Louis Theroux’s Scientology Movie is his most daring work yet
‘They’re making a documentary on me now – I’m a bit worried’
The most surprising thing about 2016’s best documentary is that it didn’t happen sooner. After all, Louis Theroux and Scientology are a perfect pairing: one’s a cult figure who revels in exposing the wackiest, most secretive subcultures there are; the other is the most secretive cult the world has to offer.
Still, 20 years since Theroux first had the idea to make a film about the religion, it’s finally here – so we headed down to Greenwich Picturehouse to see what he’d come up with, and for a satellite Q&A with the man himself.
Needless to say, the film is worth the wait. Oozing with menace and yet somehow still laugh-out-loud funny, it perfectly captures the laughably strange-yet-sinister way in which the Church of Scientology operates. From the moment it begins with the church’s orientation video, which asks followers if they’d rather spend their “next trillion years” in “shivering agonised darkness” or “in the light,” you know you’re in store for something rather dramatic.
One of the cleverest things about the movie is the way it blends documentary and drama, using the premise of Louis making a movie to draft in young actors to play bit parts as Tom Cruise and church-leader-cum-pantomime-villain David Miscavige. Miscavige is played with bug-eyed intensity by jobbing actor Andrew Perez, and he’s pretty damn terrifying.
Of course, Louis himself is the main event here – and he doesn’t disappoint. He’s as ballsy as always, with one particularly well-timed question causing the entire theatre to audibly gasp. A highlight is when he’s trying to personally deliver Miscavige a letter at Scientology HQ, but is shooed offsite by furious security: “There’s a bloke there,” he says, “but he seems enturbulated.”
Laughs aside, Theroux is even more intense than normal: his chemistry with volatile ex-Scientologist Marty Rathbun is electric, and it came as no surprise when he told the crowd afterwards they’d had a dramatic falling out since the film was released. In one scene, Marty flies off the handle when Louis’ auditioning actors ignore his pleas not to applaud a portrait of Scientology founder L. Ron Hubbard. “It’s like they’re in a cult of their own,” Rathbun carps: “The Cult of Louis Theroux.”
Theroux himself is different in person – when he tells the audience about the documentary the Church of Scientology are planning to release about him, he giggles nervously. “I’m a little bit worried,” he say, and he genuinely looks it. Most of the questions from the audience are about his own messianic properties: director John Dower explains how they wanted to recreate the spirit of his famous Weird Weekends for a whole new generation of what he calls “Louis Therouxists.”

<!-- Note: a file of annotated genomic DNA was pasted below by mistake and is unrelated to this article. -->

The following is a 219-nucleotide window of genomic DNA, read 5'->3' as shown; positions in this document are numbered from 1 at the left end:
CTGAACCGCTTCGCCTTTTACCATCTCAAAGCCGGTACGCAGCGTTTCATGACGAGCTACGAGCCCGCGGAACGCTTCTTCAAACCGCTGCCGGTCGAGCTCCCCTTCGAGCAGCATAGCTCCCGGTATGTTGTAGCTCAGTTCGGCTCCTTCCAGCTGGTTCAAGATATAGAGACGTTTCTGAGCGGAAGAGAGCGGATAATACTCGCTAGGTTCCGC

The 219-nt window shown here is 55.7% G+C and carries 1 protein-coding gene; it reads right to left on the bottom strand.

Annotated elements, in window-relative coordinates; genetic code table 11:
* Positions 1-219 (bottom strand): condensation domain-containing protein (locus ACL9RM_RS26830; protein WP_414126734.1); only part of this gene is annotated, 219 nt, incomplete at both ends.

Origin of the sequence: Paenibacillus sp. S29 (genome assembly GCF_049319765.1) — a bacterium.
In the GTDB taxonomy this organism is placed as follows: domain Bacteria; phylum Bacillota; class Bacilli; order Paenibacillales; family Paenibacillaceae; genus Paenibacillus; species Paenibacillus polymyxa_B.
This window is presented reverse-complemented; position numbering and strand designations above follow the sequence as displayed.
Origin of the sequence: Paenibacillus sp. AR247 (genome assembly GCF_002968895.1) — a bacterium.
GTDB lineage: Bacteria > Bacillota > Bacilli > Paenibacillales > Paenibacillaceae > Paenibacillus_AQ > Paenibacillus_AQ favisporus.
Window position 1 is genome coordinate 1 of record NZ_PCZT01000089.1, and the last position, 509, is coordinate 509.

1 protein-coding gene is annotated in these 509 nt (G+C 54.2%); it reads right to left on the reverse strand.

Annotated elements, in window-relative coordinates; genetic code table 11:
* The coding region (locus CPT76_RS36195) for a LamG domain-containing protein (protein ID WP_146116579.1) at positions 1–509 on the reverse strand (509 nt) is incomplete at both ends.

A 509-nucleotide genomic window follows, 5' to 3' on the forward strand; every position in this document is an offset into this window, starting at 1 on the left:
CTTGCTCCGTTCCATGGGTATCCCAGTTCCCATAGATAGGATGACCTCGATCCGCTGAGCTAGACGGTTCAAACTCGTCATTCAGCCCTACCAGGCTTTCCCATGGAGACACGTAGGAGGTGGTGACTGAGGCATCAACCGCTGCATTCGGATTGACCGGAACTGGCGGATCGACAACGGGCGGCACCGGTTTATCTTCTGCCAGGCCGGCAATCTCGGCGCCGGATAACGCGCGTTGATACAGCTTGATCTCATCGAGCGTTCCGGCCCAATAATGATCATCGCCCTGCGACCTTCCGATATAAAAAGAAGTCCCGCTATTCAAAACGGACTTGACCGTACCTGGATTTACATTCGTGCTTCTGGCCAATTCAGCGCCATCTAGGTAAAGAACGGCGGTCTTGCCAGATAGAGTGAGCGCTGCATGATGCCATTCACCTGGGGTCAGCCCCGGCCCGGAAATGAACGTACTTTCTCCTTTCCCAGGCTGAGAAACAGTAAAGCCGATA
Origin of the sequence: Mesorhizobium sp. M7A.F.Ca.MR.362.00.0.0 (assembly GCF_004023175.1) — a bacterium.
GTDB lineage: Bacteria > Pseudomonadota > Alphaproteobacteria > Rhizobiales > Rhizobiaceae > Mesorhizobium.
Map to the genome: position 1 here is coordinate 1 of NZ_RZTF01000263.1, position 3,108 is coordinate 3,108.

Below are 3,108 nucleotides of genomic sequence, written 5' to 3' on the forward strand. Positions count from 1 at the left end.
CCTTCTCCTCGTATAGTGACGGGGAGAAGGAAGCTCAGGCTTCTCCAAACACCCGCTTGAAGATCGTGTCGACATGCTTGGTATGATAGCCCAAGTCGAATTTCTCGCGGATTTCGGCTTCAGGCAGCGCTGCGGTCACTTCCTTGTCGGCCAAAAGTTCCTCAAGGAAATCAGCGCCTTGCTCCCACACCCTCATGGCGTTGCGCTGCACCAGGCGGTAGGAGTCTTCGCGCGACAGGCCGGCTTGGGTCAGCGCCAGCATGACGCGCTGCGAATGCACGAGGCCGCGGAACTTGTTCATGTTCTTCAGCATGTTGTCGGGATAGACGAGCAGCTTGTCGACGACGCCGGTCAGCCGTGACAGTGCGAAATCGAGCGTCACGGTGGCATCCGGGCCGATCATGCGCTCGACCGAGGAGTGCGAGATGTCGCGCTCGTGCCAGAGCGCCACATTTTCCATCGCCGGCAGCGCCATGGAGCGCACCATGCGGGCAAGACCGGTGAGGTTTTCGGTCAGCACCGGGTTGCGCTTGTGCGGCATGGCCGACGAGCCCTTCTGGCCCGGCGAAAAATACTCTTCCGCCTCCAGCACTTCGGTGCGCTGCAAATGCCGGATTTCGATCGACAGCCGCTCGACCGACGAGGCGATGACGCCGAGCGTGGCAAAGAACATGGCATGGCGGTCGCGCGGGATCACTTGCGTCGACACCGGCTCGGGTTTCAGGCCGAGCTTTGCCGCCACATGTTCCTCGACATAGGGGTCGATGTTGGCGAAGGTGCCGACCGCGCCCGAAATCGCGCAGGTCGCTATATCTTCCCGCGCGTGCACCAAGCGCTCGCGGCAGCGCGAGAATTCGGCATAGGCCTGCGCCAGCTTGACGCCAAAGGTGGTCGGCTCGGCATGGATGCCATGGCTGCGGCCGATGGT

We also learn what was left out of the film – amid all the allegations of brutal violence and psychopathy against church leader David Miscavige, it’s comical to hear the claims that he dresses his dog up in naval uniform and forces church members to salute it. Unsurprisingly, this detail didn’t make it into the movie’s final cut.
One question is asked about the film’s most obvious flaw: the fact that Louis fails to talk to any current Scientologists. He explains that he knew it would be the case – he’d been trying for 10 years, and realised pretty quickly that they don’t take kindly to the media. L. Ron Hubbard once described journalists as a “1.1 on the tone scale.” In Scientology terms, that’s the equivalent level of “perverts.”
The most interesting question came from host Adam Buxton, who suggested Louis’ characteristic stare-filled silences were a classic Scientologist technique. Having done documentaries on the likes of Jimmy Savile and now David Miscavige, Buxton asks whether Louis thinks there’s a similarity in the way he grooms his victims. “I don’t want to be part of that triangle,” Louis laughs, but you can tell it’s a question that gets to him: “People know what they’re getting into when they agree to do an interview with Louis Theroux,” he argues.
Whatever you think of his interview techniques, the results are undeniably extraordinary – and My Scientology Movie is the latest in a long line of triumphs for Theroux. Buxton suggests that he “gives people enough rope to hang themselves,” while an audience member argues he “gives them a platform to tell their own stories.”
Which is the truth? That depends if you’re a member of the Cult of Louis Theroux.